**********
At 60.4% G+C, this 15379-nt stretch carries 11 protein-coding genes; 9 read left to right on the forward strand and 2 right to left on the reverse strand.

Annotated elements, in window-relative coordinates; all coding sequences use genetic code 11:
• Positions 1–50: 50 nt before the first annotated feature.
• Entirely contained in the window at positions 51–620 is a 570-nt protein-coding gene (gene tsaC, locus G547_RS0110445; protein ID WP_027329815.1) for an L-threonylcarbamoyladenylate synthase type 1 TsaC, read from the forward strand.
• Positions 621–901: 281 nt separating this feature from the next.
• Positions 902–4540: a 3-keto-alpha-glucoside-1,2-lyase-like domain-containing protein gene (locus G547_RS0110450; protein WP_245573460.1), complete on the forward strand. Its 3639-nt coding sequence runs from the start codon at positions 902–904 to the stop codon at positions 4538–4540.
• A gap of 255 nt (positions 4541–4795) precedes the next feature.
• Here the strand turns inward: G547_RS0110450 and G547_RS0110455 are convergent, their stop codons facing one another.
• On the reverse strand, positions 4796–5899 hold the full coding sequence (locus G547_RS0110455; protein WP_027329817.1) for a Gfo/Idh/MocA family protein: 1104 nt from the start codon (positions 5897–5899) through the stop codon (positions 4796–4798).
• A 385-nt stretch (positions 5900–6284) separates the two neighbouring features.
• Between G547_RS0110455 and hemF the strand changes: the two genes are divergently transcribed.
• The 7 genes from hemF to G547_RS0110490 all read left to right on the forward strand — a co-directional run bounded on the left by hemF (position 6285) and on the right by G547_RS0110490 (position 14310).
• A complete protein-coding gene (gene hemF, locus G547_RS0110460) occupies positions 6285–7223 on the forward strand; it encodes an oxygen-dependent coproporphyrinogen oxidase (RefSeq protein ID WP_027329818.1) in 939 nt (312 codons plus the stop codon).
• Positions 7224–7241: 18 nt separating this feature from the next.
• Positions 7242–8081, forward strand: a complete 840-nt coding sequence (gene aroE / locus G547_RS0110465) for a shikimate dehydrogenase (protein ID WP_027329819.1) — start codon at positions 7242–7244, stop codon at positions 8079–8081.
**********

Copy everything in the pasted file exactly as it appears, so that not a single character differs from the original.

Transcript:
At 60.4% G+C, this 15379-nt stretch carries 11 protein-coding genes; 9 read left to right on the forward strand and 2 right to left on the reverse strand.

Annotated elements, in window-relative coordinates; all coding sequences use genetic code 11:
• Positions 1–50: 50 nt before the first annotated feature.
• Entirely contained in the window at positions 51–620 is a 570-nt protein-coding gene (gene tsaC, locus G547_RS0110445; protein ID WP_027329815.1) for an L-threonylcarbamoyladenylate synthase type 1 TsaC, read from the forward strand.
• Positions 621–901: 281 nt separating this feature from the next.
• Positions 902–4540: a 3-keto-alpha-glucoside-1,2-lyase-like domain-containing protein gene (locus G547_RS0110450; protein WP_245573460.1), complete on the forward strand. Its 3639-nt coding sequence runs from the start codon at positions 902–904 to the stop codon at positions 4538–4540.
• A gap of 255 nt (positions 4541–4795) precedes the next feature.
• Here the strand turns inward: G547_RS0110450 and G547_RS0110455 are convergent, their stop codons facing one another.
• On the reverse strand, positions 4796–5899 hold the full coding sequence (locus G547_RS0110455; protein WP_027329817.1) for a Gfo/Idh/MocA family protein: 1104 nt from the start codon (positions 5897–5899) through the stop codon (positions 4796–4798).
• A 385-nt stretch (positions 5900–6284) separates the two neighbouring features.
• Between G547_RS0110455 and hemF the strand changes: the two genes are divergently transcribed.
• The 7 genes from hemF to G547_RS0110490 all read left to right on the forward strand — a co-directional run bounded on the left by hemF (position 6285) and on the right by G547_RS0110490 (position 14310).
• A complete protein-coding gene (gene hemF, locus G547_RS0110460) occupies positions 6285–7223 on the forward strand; it encodes an oxygen-dependent coproporphyrinogen oxidase (RefSeq protein ID WP_027329818.1) in 939 nt (312 codons plus the stop codon).
• Positions 7224–7241: 18 nt separating this feature from the next.
• Positions 7242–8081, forward strand: a complete 840-nt coding sequence (gene aroE / locus G547_RS0110465) for a shikimate dehydrogenase (protein ID WP_027329819.1) — start codon at positions 7242–7244, stop codon at positions 8079–8081.